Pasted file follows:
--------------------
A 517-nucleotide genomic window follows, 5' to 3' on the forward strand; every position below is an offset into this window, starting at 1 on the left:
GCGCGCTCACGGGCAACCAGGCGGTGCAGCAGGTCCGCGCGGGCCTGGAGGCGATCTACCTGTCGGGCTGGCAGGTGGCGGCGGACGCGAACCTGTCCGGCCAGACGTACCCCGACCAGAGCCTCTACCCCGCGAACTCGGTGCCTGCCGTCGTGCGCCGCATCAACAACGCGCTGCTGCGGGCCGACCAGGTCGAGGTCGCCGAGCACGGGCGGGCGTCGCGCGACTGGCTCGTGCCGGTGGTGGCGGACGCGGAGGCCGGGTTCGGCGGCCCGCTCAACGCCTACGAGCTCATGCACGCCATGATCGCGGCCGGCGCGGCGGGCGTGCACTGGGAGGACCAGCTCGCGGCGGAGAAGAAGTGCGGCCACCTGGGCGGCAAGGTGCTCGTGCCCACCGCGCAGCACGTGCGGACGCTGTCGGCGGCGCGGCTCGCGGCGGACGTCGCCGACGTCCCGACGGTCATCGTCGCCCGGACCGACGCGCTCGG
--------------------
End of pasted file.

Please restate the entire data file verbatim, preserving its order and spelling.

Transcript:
A 517-nucleotide genomic window follows, 5' to 3' on the forward strand; every position below is an offset into this window, starting at 1 on the left:
GCGCGCTCACGGGCAACCAGGCGGTGCAGCAGGTCCGCGCGGGCCTGGAGGCGATCTACCTGTCGGGCTGGCAGGTGGCGGCGGACGCGAACCTGTCCGGCCAGACGTACCCCGACCAGAGCCTCTACCCCGCGAACTCGGTGCCTGCCGTCGTGCGCCGCATCAACAACGCGCTGCTGCGGGCCGACCAGGTCGAGGTCGCCGAGCACGGGCGGGCGTCGCGCGACTGGCTCGTGCCGGTGGTGGCGGACGCGGAGGCCGGGTTCGGCGGCCCGCTCAACGCCTACGAGCTCATGCACGCCATGATCGCGGCCGGCGCGGCGGGCGTGCACTGGGAGGACCAGCTCGCGGCGGAGAAGAAGTGCGGCCACCTGGGCGGCAAGGTGCTCGTGCCCACCGCGCAGCACGTGCGGACGCTGTCGGCGGCGCGGCTCGCGGCGGACGTCGCCGACGTCCCGACGGTCATCGTCGCCCGGACCGACGCGCTCGG